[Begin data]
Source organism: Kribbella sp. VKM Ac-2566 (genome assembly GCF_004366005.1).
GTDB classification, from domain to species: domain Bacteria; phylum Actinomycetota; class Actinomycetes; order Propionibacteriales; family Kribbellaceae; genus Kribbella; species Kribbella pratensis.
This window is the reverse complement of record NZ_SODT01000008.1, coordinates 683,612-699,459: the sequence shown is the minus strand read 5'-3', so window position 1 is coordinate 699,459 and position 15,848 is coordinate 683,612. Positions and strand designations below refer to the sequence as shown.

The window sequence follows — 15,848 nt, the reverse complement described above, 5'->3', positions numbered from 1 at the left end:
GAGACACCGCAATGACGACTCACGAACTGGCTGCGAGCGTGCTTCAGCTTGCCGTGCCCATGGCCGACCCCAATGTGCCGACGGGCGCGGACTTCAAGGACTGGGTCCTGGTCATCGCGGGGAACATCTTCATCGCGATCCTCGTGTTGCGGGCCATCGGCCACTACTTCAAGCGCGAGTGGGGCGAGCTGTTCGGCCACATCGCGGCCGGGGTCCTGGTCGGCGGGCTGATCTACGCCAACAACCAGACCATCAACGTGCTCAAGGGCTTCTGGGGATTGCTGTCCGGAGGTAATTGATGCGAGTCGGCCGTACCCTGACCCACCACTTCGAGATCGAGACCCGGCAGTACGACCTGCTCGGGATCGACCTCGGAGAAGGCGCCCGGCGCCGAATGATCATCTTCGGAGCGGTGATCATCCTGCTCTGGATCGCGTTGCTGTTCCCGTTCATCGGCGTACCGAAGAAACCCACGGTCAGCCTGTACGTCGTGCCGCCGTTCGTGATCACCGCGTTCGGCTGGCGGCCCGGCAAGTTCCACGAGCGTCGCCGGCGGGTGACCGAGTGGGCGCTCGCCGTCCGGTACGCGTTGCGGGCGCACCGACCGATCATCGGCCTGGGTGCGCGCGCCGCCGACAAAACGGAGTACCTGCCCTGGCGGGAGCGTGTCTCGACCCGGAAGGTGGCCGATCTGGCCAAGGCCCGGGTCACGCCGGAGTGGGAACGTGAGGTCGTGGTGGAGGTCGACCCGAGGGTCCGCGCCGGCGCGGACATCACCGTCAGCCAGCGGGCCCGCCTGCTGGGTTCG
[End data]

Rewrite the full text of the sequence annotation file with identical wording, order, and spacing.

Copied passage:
Source organism: Kribbella sp. VKM Ac-2566 (genome assembly GCF_004366005.1).
GTDB classification, from domain to species: domain Bacteria; phylum Actinomycetota; class Actinomycetes; order Propionibacteriales; family Kribbellaceae; genus Kribbella; species Kribbella pratensis.
This window is the reverse complement of record NZ_SODT01000008.1, coordinates 683,612-699,459: the sequence shown is the minus strand read 5'-3', so window position 1 is coordinate 699,459 and position 15,848 is coordinate 683,612. Positions and strand designations below refer to the sequence as shown.

The window sequence follows — 15,848 nt, the reverse complement described above, 5'->3', positions numbered from 1 at the left end:
GAGACACCGCAATGACGACTCACGAACTGGCTGCGAGCGTGCTTCAGCTTGCCGTGCCCATGGCCGACCCCAATGTGCCGACGGGCGCGGACTTCAAGGACTGGGTCCTGGTCATCGCGGGGAACATCTTCATCGCGATCCTCGTGTTGCGGGCCATCGGCCACTACTTCAAGCGCGAGTGGGGCGAGCTGTTCGGCCACATCGCGGCCGGGGTCCTGGTCGGCGGGCTGATCTACGCCAACAACCAGACCATCAACGTGCTCAAGGGCTTCTGGGGATTGCTGTCCGGAGGTAATTGATGCGAGTCGGCCGTACCCTGACCCACCACTTCGAGATCGAGACCCGGCAGTACGACCTGCTCGGGATCGACCTCGGAGAAGGCGCCCGGCGCCGAATGATCATCTTCGGAGCGGTGATCATCCTGCTCTGGATCGCGTTGCTGTTCCCGTTCATCGGCGTACCGAAGAAACCCACGGTCAGCCTGTACGTCGTGCCGCCGTTCGTGATCACCGCGTTCGGCTGGCGGCCCGGCAAGTTCCACGAGCGTCGCCGGCGGGTGACCGAGTGGGCGCTCGCCGTCCGGTACGCGTTGCGGGCGCACCGACCGATCATCGGCCTGGGTGCGCGCGCCGCCGACAAAACGGAGTACCTGCCCTGGCGGGAGCGTGTCTCGACCCGGAAGGTGGCCGATCTGGCCAAGGCCCGGGTCACGCCGGAGTGGGAACGTGAGGTCGTGGTGGAGGTCGACCCGAGGGTCCGCGCCGGCGCGGACATCACCGTCAGCCAGCGGGCCCGCCTGCTGGGTTCG